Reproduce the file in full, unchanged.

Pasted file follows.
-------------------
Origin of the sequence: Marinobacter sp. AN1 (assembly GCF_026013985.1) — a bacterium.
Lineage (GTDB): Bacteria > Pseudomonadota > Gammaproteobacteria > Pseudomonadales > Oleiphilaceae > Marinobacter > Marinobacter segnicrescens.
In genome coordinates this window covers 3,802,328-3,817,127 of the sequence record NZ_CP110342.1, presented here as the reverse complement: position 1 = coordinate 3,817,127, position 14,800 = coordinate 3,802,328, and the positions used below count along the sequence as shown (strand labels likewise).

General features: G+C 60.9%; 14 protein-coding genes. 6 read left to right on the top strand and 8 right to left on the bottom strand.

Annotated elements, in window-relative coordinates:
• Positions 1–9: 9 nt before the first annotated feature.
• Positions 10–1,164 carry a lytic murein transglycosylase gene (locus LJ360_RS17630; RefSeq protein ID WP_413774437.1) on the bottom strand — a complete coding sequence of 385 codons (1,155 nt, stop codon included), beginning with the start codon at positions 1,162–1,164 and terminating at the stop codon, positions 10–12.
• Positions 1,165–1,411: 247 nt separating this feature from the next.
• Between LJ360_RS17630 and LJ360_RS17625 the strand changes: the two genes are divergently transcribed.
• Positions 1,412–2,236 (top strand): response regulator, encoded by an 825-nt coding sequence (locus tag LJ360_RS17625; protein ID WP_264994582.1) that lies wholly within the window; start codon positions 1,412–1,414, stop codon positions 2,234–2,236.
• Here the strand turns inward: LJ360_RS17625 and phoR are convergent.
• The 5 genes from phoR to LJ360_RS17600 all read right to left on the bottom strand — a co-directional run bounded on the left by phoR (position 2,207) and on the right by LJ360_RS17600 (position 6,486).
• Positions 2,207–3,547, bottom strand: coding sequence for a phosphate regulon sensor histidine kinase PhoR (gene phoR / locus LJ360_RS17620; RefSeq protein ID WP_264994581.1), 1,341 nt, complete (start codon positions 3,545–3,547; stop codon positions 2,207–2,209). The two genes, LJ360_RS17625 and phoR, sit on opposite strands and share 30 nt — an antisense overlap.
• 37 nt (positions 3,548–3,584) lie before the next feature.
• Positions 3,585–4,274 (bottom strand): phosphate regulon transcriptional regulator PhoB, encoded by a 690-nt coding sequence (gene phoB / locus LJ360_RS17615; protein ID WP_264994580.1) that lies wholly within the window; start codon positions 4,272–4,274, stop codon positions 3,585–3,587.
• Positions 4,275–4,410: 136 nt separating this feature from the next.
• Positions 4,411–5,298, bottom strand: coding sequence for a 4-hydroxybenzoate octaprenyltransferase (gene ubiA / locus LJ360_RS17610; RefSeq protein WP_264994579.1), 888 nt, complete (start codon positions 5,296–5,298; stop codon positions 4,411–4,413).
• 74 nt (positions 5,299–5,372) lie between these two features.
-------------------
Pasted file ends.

Origin of the sequence: Marinobacter sp. AN1 (assembly GCF_026013985.1) — a bacterium.
Lineage (GTDB): Bacteria > Pseudomonadota > Gammaproteobacteria > Pseudomonadales > Oleiphilaceae > Marinobacter > Marinobacter segnicrescens.
In genome coordinates this window covers 3,802,328-3,817,127 of the sequence record NZ_CP110342.1, presented here as the reverse complement: position 1 = coordinate 3,817,127, position 14,800 = coordinate 3,802,328, and the positions used below count along the sequence as shown (strand labels likewise).

General features: G+C 60.9%; 14 protein-coding genes. 6 read left to right on the top strand and 8 right to left on the bottom strand.

Annotated elements, in window-relative coordinates:
• Positions 1–9: 9 nt before the first annotated feature.
• Positions 10–1,164 carry a lytic murein transglycosylase gene (locus LJ360_RS17630; RefSeq protein ID WP_413774437.1) on the bottom strand — a complete coding sequence of 385 codons (1,155 nt, stop codon included), beginning with the start codon at positions 1,162–1,164 and terminating at the stop codon, positions 10–12.
• Positions 1,165–1,411: 247 nt separating this feature from the next.
• Between LJ360_RS17630 and LJ360_RS17625 the strand changes: the two genes are divergently transcribed.
• Positions 1,412–2,236 (top strand): response regulator, encoded by an 825-nt coding sequence (locus tag LJ360_RS17625; protein ID WP_264994582.1) that lies wholly within the window; start codon positions 1,412–1,414, stop codon positions 2,234–2,236.
• Here the strand turns inward: LJ360_RS17625 and phoR are convergent.
• The 5 genes from phoR to LJ360_RS17600 all read right to left on the bottom strand — a co-directional run bounded on the left by phoR (position 2,207) and on the right by LJ360_RS17600 (position 6,486).
• Positions 2,207–3,547, bottom strand: coding sequence for a phosphate regulon sensor histidine kinase PhoR (gene phoR / locus LJ360_RS17620; RefSeq protein ID WP_264994581.1), 1,341 nt, complete (start codon positions 3,545–3,547; stop codon positions 2,207–2,209). The two genes, LJ360_RS17625 and phoR, sit on opposite strands and share 30 nt — an antisense overlap.
• 37 nt (positions 3,548–3,584) lie before the next feature.
• Positions 3,585–4,274 (bottom strand): phosphate regulon transcriptional regulator PhoB, encoded by a 690-nt coding sequence (gene phoB / locus LJ360_RS17615; protein ID WP_264994580.1) that lies wholly within the window; start codon positions 4,272–4,274, stop codon positions 3,585–3,587.
• Positions 4,275–4,410: 136 nt separating this feature from the next.
• Positions 4,411–5,298, bottom strand: coding sequence for a 4-hydroxybenzoate octaprenyltransferase (gene ubiA / locus LJ360_RS17610; RefSeq protein WP_264994579.1), 888 nt, complete (start codon positions 5,296–5,298; stop codon positions 4,411–4,413).
• 74 nt (positions 5,299–5,372) lie between these two features.